In a single access ring design consisting of any IES model with up to 50 switches, REP should generally be used for resiliency, since it provides significantly better reaction time following a disruption than other protocols. The REP segment should be configured with the edges co-located on the primary distribution switch, as shown in the figure below. All other ports in the ring should be configured as members of the segment.

In this example the Stratix 5410 or Stratix 5400 is used as the distribution platform configured in HSRP mode with REP.


Single Ring (Dual Media)

If the access ring is constructed entirely from Stratix 5400 switches, which has four SFP gigabit uplinks available, then an alternative to the previous design is a dual media ring. In this design, the access switches have two links between each switch that are grouped into an EtherChannel, as shown in the figure below. REP is still recommended for resiliency and is configured as in the single media case.

In this example the Stratix 5410 is used as the distribution platform configured in HSRP mode with EtherChannel and REP.


Multiple Ring Segments

The following use case represents the requirement for configuring multiple REP segments using one pair of Stratix 5410 switches in an HSRP configuration.

Each REP segment will have a segment edge on each of the HSRP nodes (that is, the primary REP segment edge on the active HSRP node and the secondary REP segment edge on the standby HSRP node).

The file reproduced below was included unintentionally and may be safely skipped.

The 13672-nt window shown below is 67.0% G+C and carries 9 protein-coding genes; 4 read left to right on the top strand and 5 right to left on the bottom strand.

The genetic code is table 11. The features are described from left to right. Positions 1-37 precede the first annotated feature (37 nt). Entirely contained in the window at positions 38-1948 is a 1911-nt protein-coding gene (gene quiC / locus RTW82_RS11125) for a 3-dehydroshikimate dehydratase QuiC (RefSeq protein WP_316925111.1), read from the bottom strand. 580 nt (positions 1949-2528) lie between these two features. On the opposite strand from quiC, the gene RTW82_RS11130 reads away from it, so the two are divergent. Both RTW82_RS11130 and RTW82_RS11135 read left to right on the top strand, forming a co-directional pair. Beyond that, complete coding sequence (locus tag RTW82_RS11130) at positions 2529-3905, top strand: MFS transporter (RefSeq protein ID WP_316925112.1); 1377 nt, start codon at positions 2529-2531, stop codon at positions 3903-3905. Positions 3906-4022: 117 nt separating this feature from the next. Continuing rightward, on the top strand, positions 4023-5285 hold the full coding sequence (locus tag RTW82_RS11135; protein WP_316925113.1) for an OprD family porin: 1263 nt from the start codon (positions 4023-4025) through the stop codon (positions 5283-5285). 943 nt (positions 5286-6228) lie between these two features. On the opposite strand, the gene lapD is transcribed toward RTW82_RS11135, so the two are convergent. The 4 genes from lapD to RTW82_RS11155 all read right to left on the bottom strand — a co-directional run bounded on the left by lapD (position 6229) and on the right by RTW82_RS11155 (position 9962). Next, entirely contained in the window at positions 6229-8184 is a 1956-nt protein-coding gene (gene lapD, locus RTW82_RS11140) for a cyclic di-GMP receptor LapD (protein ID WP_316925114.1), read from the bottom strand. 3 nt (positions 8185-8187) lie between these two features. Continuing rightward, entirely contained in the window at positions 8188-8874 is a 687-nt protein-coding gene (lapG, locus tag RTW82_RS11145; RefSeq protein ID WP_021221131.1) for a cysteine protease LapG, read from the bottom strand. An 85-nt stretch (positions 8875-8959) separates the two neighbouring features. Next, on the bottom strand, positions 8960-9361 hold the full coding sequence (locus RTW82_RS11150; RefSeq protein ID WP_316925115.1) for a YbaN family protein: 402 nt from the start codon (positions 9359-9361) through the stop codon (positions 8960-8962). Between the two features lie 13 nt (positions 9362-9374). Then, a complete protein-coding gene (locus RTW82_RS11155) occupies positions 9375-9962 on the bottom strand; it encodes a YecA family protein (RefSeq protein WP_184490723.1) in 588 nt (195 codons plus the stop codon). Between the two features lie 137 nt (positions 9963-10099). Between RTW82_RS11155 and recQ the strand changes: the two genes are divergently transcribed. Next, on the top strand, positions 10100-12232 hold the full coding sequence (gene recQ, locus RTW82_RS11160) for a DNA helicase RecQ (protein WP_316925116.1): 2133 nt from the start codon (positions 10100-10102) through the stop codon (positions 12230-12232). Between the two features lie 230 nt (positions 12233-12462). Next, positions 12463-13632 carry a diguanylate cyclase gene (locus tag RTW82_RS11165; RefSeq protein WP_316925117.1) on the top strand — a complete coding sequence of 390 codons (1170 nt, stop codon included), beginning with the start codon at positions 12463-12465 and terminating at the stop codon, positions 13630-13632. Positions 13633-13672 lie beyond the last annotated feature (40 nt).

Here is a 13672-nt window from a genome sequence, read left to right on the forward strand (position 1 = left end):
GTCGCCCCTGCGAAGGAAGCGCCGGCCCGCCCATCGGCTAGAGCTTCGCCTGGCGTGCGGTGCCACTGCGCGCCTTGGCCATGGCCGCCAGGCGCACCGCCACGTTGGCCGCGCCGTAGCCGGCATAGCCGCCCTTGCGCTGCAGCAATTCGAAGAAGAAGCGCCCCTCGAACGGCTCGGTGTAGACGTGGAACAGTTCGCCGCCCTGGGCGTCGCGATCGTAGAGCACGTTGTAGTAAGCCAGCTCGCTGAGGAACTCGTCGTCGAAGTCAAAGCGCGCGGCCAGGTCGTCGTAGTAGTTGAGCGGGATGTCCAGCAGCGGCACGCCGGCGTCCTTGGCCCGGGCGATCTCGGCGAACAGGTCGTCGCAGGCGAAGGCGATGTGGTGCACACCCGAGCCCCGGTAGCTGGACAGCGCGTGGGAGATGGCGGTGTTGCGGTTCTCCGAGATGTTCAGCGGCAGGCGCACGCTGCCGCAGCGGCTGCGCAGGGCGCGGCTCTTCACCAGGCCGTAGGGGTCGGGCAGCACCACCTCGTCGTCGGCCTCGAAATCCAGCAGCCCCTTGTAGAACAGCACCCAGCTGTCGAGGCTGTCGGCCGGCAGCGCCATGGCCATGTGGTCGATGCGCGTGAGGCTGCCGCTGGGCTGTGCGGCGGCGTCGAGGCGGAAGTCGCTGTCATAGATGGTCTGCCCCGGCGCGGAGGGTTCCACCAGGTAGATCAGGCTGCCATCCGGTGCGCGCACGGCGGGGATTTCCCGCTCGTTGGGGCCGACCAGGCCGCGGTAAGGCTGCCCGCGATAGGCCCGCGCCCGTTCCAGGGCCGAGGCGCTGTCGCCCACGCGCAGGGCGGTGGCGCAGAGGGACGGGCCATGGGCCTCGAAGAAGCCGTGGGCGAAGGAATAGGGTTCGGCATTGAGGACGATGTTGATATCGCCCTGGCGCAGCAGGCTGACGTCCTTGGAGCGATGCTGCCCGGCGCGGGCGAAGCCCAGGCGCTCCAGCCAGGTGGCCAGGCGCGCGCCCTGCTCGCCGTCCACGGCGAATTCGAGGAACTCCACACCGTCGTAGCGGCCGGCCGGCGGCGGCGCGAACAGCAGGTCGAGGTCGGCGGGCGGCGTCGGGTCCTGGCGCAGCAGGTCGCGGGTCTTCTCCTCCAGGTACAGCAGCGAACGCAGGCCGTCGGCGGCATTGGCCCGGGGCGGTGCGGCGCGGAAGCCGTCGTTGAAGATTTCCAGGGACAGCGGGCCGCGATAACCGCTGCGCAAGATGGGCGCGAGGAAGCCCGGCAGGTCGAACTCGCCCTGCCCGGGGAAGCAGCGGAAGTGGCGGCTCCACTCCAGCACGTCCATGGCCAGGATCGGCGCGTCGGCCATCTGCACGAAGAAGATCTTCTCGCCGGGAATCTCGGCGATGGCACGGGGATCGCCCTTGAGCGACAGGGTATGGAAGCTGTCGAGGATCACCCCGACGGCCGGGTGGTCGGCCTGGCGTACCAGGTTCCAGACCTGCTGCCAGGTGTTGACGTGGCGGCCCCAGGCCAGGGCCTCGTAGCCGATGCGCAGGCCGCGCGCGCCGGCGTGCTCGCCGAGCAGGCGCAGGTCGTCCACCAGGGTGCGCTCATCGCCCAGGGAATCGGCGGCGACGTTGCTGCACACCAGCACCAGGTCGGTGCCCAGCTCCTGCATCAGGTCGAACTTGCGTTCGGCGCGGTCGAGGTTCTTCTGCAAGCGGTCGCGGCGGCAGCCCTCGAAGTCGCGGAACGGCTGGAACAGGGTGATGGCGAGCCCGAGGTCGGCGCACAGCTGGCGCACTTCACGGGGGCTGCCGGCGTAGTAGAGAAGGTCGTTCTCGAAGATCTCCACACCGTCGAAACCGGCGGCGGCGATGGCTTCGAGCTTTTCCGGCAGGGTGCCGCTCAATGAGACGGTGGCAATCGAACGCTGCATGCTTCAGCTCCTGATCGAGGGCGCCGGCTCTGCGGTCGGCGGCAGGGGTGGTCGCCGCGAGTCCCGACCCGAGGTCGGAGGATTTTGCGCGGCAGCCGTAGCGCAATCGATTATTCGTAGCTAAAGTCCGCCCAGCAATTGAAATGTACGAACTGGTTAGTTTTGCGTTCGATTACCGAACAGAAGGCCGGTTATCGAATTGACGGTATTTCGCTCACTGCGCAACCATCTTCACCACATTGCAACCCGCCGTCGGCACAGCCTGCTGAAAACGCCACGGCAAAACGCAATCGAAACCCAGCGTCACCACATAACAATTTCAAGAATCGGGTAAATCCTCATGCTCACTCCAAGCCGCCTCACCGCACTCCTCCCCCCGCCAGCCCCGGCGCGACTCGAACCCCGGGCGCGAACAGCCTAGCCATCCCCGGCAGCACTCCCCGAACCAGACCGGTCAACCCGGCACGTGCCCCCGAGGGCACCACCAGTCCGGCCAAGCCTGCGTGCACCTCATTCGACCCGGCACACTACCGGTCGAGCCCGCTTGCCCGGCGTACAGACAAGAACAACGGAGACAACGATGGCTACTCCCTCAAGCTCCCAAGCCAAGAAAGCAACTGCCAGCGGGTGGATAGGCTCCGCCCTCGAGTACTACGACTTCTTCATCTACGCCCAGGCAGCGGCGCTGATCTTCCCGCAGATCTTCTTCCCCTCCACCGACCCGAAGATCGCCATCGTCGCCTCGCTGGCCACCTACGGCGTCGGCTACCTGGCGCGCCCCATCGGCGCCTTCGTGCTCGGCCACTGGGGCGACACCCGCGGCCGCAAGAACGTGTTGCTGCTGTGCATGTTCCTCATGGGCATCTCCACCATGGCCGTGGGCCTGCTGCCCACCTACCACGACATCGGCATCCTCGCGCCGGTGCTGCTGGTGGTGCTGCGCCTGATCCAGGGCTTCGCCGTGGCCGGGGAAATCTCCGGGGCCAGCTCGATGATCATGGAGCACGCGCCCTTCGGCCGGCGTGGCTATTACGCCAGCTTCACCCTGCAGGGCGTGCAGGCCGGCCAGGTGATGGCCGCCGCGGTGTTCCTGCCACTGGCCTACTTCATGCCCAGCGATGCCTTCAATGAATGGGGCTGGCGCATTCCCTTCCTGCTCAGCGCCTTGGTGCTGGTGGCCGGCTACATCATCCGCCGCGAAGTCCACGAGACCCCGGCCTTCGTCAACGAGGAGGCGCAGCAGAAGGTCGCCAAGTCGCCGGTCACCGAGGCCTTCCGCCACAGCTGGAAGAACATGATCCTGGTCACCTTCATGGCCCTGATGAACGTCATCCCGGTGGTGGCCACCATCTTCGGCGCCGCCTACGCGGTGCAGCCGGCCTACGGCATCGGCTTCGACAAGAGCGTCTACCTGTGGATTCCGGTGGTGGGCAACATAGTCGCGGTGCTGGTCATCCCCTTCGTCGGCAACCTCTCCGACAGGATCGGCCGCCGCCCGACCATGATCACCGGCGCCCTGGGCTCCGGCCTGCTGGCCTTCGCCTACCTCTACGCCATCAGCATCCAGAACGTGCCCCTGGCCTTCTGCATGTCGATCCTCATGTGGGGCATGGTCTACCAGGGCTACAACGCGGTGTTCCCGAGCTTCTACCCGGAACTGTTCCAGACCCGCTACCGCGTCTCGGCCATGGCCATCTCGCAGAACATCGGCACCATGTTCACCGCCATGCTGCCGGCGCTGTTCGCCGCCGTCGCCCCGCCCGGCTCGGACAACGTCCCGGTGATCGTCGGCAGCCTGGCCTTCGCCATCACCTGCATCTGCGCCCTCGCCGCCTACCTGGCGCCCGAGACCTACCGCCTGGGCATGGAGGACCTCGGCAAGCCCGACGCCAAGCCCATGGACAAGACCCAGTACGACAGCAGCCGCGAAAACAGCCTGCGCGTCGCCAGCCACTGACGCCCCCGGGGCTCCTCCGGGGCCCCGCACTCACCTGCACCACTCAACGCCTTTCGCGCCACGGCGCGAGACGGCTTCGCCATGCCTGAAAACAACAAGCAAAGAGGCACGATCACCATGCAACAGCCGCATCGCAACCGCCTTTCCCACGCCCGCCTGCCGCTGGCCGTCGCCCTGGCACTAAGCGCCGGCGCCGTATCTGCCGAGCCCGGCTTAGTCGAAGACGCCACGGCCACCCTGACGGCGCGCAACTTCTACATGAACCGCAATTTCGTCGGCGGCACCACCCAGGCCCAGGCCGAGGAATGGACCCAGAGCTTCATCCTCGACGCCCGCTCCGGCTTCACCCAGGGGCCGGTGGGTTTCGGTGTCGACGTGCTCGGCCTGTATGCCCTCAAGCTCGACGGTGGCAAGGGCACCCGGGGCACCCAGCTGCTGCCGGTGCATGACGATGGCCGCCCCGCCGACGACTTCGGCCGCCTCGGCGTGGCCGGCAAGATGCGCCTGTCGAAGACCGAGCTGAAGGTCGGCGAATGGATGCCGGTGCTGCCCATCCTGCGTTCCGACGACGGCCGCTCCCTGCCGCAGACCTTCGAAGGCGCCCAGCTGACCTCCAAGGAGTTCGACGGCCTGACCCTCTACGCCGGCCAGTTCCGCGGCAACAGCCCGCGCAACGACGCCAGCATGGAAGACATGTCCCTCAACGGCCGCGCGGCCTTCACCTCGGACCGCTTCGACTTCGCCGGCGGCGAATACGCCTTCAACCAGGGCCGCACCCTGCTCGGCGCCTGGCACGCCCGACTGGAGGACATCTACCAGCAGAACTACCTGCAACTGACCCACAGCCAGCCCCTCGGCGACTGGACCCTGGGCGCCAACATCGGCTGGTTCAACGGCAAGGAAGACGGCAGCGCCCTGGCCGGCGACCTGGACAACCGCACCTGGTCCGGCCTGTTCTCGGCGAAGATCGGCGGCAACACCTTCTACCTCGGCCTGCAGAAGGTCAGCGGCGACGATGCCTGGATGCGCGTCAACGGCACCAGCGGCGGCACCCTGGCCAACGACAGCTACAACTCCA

This design requires an additional REP segment to be configured as the trunk between the two HSRP nodes. Preferably, this REP segment will be configured on two 10 Gigabit ports to accommodate a higher level of traffic.

Multiple VLANs can exist in each REP segment. In addition, any or all VLANs can span across multiple REP segments if necessary. The preferred approach, however, is to configure a VLAN in only one REP segment to avoid Layer 2 traffic crossing between segments. This use case has been validated for Layer 2 traffic within a VLAN and for Layer 3 traffic between VLANs in the same ring and between VLANs in different rings.


Differences between REP and DLR Protocols

  • REP is a Cisco proprietary protocol. DLR is managed by ODVA for EtherNet/IP.
  • REP can support multiple VLANs in a single ring. DLR only allows for one VLAN in a single ring.
  • REP can only have Cisco and Stratix industrial Ethernet switches (IES) as ring nodes. DLR can have both Stratix switches (5700, 5400, 5800) and individual devices intermixed as ring node members.
  • REP can support dual-media rings. DLR can only support single-media ring topologies.
  • REP can support up to 50 IES in the ring. DLR can support up to 24 IES in the ring.
  • REP does not require a ring supervisor to manage the ring. DLR requires that one ring node member be identified as the ring supervisor.
  • REP has a longer convergence time to detect and correct a fault than DLR. DLR offers the fastest convergence time of all of the resiliency protocols.

REP Resources:

CPwE Resources:

Stratix Resources: